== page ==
An Introduction to HealthCorps (and Enchiladas con Salsa Verde)

I’ve got one more guest post to share with you! I connected with Kazandra De La Torre through Twitter, when she expressed her enthusiasm for October Unprocessed.  She’s a Health Coordinator for HealthCorps, a wellness movement engaging youth as catalysts to get Americans healthier. She and I both wanted to share a bit about the great work that Healthcorps is doing in schools across the country. You can also find Healthcorps on Twitter and Facebook.

Zucchini “pasta” making party in class—High School for Health Careers and Sciences.

HealthCorps® was co-founded by heart surgeon and Emmy Award-winning talk show host Dr. Mehmet Oz and his wife Lisa to build a movement to fight the childhood obesity crisis. Using a proven peer-mentoring program to deliver a progressive curriculum in nutrition, fitness and mental strength, HealthCorps’ school-based Coordinators give teens purpose, help develop human character and inspire an interest in health and culinary arts careers.

HealthCorps “Coordinators” carry out unique in-school and community programming that targets high-need populations. The non-profit also serves as a unique research laboratory — exploring the complex, underlying causes of the obesity crisis and discovering and communicating solutions.  For the 2011-12 school year, HealthCorps has a presence in 54 high schools in 13 states and growing.

At every HealthCorps school site, a Coordinator’s responsibilities may be the same, but their experience can be completely unique. At Chioma Enweasor’s school site in Sacramento, California and Ben Piñón’s school site in Clarksdale, Mississippi, they promote knowledge and involvement of the farm-to-table process for their students using their large school gardens. In the Bronx, New York City, Erica McClanahan has partnered with Sahaja Meditation to bring weekly meditation to hundreds of students and staff. Each school has different resources, needs, and characteristics depending on its student body, surrounding school community, and location.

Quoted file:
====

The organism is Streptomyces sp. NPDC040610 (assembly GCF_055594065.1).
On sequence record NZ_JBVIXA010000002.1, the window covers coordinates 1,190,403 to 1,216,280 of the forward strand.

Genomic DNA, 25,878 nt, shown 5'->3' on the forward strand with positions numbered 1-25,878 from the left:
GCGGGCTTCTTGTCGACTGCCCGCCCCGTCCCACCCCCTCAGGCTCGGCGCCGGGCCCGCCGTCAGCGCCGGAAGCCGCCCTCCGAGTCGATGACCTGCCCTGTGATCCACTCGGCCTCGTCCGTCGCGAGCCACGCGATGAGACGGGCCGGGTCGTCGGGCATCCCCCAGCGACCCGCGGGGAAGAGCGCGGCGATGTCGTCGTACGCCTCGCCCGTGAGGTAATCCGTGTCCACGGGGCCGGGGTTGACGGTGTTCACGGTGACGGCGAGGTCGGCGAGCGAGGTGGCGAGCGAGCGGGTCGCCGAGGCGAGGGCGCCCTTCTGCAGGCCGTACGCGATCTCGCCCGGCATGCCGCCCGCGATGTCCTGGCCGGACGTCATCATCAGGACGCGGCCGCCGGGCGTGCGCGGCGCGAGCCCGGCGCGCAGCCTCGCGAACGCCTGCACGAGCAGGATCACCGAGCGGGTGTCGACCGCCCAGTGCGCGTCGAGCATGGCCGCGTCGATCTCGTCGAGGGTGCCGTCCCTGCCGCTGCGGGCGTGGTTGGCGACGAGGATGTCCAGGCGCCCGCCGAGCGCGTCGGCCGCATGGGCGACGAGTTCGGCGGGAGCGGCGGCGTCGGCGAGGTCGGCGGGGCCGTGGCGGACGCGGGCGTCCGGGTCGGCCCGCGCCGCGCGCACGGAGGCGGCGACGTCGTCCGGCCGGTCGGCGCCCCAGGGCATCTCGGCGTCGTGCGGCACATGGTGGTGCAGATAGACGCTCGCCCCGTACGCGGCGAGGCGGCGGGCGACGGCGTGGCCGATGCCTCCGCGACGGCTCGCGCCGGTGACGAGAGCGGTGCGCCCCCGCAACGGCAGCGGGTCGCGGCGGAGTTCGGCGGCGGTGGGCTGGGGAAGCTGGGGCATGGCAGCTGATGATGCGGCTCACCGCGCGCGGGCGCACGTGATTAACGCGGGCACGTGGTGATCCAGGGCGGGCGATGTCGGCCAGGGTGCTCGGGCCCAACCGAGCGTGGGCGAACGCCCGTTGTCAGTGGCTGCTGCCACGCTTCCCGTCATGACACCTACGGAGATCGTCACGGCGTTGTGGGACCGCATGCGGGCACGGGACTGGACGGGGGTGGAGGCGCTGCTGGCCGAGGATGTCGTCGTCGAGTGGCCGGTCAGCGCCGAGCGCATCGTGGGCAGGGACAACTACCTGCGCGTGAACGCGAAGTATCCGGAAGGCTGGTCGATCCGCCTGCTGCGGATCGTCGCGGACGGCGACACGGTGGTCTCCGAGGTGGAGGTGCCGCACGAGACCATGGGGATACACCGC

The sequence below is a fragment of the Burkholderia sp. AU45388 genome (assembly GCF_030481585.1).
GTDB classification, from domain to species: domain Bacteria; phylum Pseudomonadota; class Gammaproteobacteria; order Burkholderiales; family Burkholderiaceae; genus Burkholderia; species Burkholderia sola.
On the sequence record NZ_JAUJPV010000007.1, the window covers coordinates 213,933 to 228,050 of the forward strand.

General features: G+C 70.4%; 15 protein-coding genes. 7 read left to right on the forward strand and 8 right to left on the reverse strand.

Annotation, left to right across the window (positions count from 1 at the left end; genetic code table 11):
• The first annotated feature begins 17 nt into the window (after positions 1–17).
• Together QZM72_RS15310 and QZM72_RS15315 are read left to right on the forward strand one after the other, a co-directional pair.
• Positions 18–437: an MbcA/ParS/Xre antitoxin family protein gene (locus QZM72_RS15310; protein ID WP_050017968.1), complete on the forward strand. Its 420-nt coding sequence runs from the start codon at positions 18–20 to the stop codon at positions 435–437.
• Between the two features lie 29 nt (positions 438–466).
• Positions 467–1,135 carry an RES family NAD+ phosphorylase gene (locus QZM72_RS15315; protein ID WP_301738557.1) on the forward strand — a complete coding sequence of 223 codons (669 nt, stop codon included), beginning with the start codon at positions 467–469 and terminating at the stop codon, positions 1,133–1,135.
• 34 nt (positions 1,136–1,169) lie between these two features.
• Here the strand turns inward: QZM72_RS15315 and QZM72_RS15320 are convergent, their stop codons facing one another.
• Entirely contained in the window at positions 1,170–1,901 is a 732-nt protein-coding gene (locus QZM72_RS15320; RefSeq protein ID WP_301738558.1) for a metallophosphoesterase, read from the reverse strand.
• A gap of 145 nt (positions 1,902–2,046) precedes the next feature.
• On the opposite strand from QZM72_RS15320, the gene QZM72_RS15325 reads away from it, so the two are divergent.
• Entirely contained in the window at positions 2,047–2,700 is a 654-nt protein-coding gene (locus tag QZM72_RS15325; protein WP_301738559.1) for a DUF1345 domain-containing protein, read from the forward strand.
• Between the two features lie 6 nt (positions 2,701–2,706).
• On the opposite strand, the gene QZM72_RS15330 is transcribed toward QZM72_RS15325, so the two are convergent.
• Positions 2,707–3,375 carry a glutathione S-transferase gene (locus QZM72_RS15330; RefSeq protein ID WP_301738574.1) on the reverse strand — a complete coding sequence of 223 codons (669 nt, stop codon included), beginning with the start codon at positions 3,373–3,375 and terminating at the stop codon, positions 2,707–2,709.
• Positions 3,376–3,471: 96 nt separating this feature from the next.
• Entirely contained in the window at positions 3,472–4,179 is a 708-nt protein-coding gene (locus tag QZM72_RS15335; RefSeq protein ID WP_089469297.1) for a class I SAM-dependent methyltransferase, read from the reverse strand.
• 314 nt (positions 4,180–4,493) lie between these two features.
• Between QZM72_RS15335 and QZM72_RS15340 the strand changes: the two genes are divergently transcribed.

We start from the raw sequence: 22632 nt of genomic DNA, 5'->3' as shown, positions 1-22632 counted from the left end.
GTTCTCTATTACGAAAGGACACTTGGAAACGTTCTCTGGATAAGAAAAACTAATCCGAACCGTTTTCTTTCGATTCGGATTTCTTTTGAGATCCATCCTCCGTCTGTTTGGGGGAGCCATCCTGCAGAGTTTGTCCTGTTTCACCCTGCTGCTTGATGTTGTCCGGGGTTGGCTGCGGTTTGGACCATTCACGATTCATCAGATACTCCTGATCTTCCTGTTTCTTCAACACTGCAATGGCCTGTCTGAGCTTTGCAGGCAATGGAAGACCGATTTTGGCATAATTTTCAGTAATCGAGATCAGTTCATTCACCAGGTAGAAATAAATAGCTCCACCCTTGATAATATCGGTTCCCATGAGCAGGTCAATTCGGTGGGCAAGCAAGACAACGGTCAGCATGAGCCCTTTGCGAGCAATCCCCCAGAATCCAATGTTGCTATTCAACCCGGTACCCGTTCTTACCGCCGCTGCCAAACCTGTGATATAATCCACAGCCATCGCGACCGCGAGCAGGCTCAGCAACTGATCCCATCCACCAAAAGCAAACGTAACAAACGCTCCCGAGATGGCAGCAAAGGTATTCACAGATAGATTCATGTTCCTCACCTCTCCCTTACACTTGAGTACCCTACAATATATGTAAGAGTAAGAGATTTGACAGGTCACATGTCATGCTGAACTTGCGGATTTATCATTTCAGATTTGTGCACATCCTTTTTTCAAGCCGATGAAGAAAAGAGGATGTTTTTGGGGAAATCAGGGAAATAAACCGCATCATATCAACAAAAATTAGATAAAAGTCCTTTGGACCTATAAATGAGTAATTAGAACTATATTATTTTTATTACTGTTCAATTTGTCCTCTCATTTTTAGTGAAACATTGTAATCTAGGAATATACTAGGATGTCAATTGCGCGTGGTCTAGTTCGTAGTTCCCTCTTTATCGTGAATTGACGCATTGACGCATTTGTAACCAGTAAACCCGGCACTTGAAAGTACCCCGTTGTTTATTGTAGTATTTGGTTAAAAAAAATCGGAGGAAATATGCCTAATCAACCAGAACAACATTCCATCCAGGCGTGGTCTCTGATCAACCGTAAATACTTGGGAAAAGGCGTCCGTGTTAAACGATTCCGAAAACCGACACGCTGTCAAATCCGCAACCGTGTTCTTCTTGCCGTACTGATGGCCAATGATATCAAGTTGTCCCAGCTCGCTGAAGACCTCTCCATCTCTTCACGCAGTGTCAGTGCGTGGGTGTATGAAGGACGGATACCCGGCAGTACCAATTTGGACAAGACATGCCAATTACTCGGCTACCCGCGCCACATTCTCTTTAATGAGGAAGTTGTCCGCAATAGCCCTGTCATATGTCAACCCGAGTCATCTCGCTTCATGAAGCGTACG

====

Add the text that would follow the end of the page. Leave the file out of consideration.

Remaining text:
I am based at the George Washington Educational Campus in the Washington Heights neighborhood of New York City, which houses four high schools. The majority of my students are Dominican, and the culture and language are a huge part of this school community. I teach classes in both English and Spanish, teach parents how to lead a healthy household in my bilingual cooking workshops, and encourage students to include greens such as arugula in their salami- and mangú-rich diet.

Washington Heights is a lively community, rich in tradition and home to many recent immigrant families from the Dominican Republic. Recently, green carts, farmers markets, and “healthy” food stands have popped up in the neighborhood, but it still has a long way to go.

Last semester I had my students make “food maps” of the neighborhood, and challenged them to star where they could buy healthy food. With the numbers of fast food locations, and restaurants specializing in traditional dishes high in saturated fat and sodium, I was not surprised that it was a difficult assignment. Therefore, my focus on this campus is to target the unique health challenges faced by this community through student and parent cooking courses, improving the food environment on campus, educating the student body, and connecting with other organizations such as I Challenge Myself, BodyWorks, and the NYC Department of Health and Mental Health (DOHMH).

In the middle of such an urban environment, my school site simply does not have the space for a large garden, unlike Sacramento or Clarksdale. Instead, I have coordinated with Dan Rosenbaum, a teacher at one of my schools (High School for Health Careers and Sciences) to establish a Rooftop Garden open to students and staff. With generous support from the school budget and a grant from the DOHMH’s Healthy High Schools Initiative, we are planning on using the garden to expose students to fresh food and involve them in the farm-to-table process.

My favorite workdays are those in which I cook with parents or students and I am excited for us to be able to cook with vegetables that we have harvested from our own roof. There is nothing better than allowing a child to connect with their food by empowering them with the skills and knowledge necessary to create nourishing meals, many times with ingredients they had never heard of. I even had a student take a bag of leftover arugula home “to snack on, miss” after making homemade pizza… it made my day!